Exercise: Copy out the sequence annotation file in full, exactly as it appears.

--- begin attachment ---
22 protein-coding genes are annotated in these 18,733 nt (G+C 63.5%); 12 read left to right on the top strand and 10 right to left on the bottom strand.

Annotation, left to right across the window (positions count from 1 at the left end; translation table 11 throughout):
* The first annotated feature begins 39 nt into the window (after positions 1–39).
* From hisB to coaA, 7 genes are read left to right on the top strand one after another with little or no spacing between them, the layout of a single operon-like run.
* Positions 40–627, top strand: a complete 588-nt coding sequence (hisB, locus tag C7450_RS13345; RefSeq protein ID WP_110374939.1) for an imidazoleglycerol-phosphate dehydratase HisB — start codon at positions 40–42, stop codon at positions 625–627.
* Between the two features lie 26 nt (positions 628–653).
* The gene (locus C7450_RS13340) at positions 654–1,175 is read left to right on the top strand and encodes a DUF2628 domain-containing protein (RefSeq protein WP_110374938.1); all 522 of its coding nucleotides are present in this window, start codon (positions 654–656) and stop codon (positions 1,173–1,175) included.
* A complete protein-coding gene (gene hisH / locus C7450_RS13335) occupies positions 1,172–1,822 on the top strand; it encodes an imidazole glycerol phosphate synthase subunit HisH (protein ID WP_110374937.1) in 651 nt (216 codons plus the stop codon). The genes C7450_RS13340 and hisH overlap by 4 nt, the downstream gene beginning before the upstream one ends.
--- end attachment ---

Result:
22 protein-coding genes are annotated in these 18,733 nt (G+C 63.5%); 12 read left to right on the top strand and 10 right to left on the bottom strand.

Annotation, left to right across the window (positions count from 1 at the left end; translation table 11 throughout):
* The first annotated feature begins 39 nt into the window (after positions 1–39).
* From hisB to coaA, 7 genes are read left to right on the top strand one after another with little or no spacing between them, the layout of a single operon-like run.
* Positions 40–627, top strand: a complete 588-nt coding sequence (hisB, locus tag C7450_RS13345; RefSeq protein ID WP_110374939.1) for an imidazoleglycerol-phosphate dehydratase HisB — start codon at positions 40–42, stop codon at positions 625–627.
* Between the two features lie 26 nt (positions 628–653).
* The gene (locus C7450_RS13340) at positions 654–1,175 is read left to right on the top strand and encodes a DUF2628 domain-containing protein (RefSeq protein WP_110374938.1); all 522 of its coding nucleotides are present in this window, start codon (positions 654–656) and stop codon (positions 1,173–1,175) included.
* A complete protein-coding gene (gene hisH / locus C7450_RS13335) occupies positions 1,172–1,822 on the top strand; it encodes an imidazole glycerol phosphate synthase subunit HisH (protein ID WP_110374937.1) in 651 nt (216 codons plus the stop codon). The genes C7450_RS13340 and hisH overlap by 4 nt, the downstream gene beginning before the upstream one ends.